I think more men than women succeed in business due to the many forms of government support they have enjoyed for a long time, the kind of support that women lack. Women also have a lot on their table, battling with duties as a wife and mother can be very exhausting. In recent times, there has been improvement given the creation of a lot of women focused groups, increased support from international organisations and the government of Nigeria implementing some policies that aim to see women grow their businesses.

Felicia Ohikere, Founder of Lille's Pastries in Nigeria, works with staff on cake decorating

I heard about Road to Growth through numerous women focused groups I belong to, such as Neca’s Network for Entrepreneurial Women, as well as the Enterprise Development Centre, which runs the Road to Growth Programme in Nigeria. Having these types of connections avails you information on opportunities so I applied when I heard about it.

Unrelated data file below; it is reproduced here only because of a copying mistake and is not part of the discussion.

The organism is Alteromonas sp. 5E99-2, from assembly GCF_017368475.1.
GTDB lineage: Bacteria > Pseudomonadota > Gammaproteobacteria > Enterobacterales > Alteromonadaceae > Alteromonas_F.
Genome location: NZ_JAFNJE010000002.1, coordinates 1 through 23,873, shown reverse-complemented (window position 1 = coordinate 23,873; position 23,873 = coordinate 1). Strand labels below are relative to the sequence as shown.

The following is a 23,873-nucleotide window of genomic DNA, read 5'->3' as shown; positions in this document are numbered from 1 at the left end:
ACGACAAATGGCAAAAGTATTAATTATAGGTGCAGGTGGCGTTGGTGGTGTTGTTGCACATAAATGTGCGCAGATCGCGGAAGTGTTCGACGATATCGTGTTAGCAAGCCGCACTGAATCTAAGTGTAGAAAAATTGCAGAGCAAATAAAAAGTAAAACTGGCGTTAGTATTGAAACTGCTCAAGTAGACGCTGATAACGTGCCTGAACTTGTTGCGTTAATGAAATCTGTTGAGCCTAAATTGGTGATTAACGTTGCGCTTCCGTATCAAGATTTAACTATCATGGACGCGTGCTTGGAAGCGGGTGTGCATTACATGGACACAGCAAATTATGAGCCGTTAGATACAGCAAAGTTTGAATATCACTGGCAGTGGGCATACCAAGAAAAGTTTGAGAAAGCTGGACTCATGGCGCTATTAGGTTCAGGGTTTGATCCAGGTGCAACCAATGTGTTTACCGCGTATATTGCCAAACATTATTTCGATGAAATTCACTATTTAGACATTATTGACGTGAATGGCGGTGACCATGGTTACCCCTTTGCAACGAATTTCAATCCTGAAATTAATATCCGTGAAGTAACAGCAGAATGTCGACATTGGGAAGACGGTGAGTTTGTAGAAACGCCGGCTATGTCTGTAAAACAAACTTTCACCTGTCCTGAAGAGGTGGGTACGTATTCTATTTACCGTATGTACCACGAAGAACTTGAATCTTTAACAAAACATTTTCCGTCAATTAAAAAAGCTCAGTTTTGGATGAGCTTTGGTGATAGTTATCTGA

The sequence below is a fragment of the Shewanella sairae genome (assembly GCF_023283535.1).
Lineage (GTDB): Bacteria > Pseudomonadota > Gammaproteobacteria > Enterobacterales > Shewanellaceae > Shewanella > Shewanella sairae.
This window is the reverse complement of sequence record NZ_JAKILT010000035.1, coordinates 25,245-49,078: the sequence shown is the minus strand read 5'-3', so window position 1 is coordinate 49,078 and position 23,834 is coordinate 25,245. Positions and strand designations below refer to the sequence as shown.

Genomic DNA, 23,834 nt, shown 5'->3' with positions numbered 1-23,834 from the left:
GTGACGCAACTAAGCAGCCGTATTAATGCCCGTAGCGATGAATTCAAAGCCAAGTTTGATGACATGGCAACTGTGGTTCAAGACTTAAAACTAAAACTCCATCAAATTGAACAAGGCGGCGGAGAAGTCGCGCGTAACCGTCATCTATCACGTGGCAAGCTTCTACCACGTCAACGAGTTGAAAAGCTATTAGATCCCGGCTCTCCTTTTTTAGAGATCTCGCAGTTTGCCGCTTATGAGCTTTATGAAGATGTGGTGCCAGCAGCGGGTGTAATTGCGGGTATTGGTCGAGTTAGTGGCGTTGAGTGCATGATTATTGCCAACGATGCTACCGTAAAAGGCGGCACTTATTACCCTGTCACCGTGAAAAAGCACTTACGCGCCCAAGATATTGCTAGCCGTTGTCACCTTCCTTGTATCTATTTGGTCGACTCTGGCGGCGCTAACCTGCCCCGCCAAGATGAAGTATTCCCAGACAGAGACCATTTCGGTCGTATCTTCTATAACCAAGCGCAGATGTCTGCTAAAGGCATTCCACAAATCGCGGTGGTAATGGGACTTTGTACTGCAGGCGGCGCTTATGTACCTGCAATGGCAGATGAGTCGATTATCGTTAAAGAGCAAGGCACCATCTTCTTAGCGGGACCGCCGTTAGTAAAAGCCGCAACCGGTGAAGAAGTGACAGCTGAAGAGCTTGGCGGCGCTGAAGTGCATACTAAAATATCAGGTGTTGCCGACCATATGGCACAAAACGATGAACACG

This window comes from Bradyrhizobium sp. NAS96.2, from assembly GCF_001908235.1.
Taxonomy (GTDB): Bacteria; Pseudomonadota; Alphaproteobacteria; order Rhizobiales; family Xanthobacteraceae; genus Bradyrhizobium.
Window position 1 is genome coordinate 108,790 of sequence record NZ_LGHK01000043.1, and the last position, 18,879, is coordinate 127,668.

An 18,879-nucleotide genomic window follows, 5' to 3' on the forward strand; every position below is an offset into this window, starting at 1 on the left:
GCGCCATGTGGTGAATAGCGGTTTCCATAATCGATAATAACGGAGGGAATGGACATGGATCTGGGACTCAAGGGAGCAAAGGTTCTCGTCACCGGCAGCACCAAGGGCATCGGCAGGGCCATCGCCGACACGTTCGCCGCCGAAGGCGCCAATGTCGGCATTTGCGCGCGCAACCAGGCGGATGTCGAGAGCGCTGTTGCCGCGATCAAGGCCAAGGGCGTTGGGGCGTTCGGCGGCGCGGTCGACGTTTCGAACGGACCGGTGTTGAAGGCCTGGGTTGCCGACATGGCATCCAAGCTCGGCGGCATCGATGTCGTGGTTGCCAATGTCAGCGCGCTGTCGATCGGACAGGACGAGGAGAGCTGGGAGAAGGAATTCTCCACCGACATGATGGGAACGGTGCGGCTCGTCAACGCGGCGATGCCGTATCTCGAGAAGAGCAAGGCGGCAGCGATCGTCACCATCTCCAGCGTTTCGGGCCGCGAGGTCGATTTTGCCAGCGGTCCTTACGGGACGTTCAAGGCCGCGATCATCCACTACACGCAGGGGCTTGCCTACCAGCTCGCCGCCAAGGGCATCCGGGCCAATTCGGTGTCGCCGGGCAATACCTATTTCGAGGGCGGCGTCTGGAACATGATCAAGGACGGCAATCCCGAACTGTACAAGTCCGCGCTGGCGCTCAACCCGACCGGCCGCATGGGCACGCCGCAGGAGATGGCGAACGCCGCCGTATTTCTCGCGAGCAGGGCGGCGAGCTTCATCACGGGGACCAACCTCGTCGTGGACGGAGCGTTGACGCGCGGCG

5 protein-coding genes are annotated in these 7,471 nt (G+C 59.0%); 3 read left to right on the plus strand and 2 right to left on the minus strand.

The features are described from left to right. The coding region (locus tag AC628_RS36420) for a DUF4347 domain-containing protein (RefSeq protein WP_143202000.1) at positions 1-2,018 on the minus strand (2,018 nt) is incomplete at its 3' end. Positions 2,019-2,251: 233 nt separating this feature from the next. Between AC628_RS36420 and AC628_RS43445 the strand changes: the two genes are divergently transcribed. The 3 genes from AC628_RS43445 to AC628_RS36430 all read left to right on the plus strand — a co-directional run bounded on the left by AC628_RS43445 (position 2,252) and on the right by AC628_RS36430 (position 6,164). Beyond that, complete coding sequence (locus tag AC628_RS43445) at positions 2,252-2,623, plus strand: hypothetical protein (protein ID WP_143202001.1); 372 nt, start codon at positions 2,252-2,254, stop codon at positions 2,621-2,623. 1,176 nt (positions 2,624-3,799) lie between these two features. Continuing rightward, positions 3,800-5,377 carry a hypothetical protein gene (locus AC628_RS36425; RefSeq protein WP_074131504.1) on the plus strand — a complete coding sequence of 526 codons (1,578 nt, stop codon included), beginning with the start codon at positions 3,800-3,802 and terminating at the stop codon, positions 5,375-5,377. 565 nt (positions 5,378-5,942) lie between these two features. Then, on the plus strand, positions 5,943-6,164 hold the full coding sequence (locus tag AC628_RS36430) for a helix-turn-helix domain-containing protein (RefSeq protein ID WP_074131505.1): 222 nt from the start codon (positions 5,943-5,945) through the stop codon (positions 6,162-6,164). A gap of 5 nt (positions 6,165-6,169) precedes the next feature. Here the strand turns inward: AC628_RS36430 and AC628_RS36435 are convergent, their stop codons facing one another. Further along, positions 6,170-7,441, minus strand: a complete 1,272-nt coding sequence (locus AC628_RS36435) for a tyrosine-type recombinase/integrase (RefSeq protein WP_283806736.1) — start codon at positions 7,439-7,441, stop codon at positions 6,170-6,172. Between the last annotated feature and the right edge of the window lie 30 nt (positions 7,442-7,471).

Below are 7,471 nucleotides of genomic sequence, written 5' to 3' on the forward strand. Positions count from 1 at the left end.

Despite attending various entrepreneurship trainings, I still jumped on the Road to Growth opportunity because in business you cannot stop learning; I felt I had a business knowledge deficit that needed to be met. Road to Growth was designed to help entrepreneurs design a growth plan and it was an amazing experience.

The HerVenture app was like a game; a game that made you understand your business but in a salient way.

I enjoyed the Road to Growth programme, the HerVenture app was like a game; a game that made you understand your business but in a salient way. It made business seem less difficult, strange or like rocket science; running a business was brought down to the understanding of an average person. My favourite topics were cashflows and market projections and the fact that I had to reengineer my vision and mission statement to enable me actualise my growth plan.